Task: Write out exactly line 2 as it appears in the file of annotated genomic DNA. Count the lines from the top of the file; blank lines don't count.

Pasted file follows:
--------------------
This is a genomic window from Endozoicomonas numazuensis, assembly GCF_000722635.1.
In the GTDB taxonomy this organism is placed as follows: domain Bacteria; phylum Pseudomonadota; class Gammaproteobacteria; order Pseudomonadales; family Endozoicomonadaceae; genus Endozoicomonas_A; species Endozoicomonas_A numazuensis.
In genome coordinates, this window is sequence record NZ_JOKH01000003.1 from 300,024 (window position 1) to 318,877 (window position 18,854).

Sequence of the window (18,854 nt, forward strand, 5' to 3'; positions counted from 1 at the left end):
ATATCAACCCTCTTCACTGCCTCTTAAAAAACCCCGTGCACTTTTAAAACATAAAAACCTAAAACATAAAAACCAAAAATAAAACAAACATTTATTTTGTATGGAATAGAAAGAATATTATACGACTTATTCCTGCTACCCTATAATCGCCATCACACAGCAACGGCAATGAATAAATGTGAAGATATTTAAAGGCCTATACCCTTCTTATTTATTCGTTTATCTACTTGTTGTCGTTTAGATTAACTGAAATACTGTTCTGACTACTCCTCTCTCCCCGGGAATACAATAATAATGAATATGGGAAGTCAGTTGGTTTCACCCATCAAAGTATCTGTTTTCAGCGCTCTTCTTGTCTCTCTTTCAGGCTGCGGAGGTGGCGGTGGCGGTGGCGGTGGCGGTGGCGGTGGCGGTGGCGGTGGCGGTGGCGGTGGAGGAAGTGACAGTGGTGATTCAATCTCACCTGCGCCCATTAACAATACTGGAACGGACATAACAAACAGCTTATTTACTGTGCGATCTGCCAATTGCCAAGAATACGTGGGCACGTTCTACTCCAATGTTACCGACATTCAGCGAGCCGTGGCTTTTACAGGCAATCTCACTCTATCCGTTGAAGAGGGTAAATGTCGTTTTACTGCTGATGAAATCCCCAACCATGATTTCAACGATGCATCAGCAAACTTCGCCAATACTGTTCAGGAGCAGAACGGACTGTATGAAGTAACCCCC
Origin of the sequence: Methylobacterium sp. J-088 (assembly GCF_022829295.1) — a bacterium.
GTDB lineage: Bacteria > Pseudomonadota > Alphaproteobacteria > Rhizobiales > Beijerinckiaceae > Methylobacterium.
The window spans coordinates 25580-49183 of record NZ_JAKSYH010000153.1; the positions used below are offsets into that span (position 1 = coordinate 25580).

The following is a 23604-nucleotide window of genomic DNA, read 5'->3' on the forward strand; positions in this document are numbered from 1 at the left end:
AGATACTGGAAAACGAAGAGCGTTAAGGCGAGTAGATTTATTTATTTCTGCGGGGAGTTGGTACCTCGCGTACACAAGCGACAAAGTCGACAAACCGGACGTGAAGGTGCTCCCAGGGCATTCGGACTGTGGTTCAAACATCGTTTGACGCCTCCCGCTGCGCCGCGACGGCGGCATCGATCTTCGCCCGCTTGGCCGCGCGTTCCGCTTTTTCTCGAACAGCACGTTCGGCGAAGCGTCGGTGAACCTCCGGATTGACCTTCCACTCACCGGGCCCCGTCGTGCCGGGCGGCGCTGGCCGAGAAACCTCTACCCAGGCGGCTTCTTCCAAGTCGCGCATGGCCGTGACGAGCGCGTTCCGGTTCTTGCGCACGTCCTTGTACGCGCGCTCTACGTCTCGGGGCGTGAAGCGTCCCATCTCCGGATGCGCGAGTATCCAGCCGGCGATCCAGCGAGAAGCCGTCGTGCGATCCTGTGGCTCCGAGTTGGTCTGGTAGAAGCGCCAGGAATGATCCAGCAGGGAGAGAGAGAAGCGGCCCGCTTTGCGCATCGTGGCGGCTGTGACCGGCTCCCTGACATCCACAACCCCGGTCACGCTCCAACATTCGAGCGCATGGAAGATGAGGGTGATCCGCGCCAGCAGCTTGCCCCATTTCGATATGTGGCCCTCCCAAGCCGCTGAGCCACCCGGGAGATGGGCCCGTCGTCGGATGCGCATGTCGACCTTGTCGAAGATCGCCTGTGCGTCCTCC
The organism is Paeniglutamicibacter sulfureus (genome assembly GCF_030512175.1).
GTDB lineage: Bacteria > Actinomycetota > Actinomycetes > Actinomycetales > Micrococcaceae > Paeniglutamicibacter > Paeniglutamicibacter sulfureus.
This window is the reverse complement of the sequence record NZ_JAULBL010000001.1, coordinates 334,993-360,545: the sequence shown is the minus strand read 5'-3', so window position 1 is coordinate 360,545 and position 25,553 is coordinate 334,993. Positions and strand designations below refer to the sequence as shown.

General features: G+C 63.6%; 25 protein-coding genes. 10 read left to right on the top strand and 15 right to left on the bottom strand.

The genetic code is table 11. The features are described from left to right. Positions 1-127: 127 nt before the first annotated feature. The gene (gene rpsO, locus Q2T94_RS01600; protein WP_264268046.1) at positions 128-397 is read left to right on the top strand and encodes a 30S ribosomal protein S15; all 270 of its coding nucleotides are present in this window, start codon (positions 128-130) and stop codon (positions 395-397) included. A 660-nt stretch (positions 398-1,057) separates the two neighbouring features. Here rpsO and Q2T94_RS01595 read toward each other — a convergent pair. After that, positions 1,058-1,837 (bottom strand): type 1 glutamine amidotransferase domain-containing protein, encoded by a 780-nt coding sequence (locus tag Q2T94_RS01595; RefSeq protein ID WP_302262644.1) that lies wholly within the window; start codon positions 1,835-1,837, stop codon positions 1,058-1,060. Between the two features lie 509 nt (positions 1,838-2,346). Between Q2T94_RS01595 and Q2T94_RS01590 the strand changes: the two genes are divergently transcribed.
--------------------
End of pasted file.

In the GTDB taxonomy this organism is placed as follows: domain Bacteria; phylum Pseudomonadota; class Gammaproteobacteria; order Pseudomonadales; family Endozoicomonadaceae; genus Endozoicomonas_A; species Endozoicomonas_A numazuensis.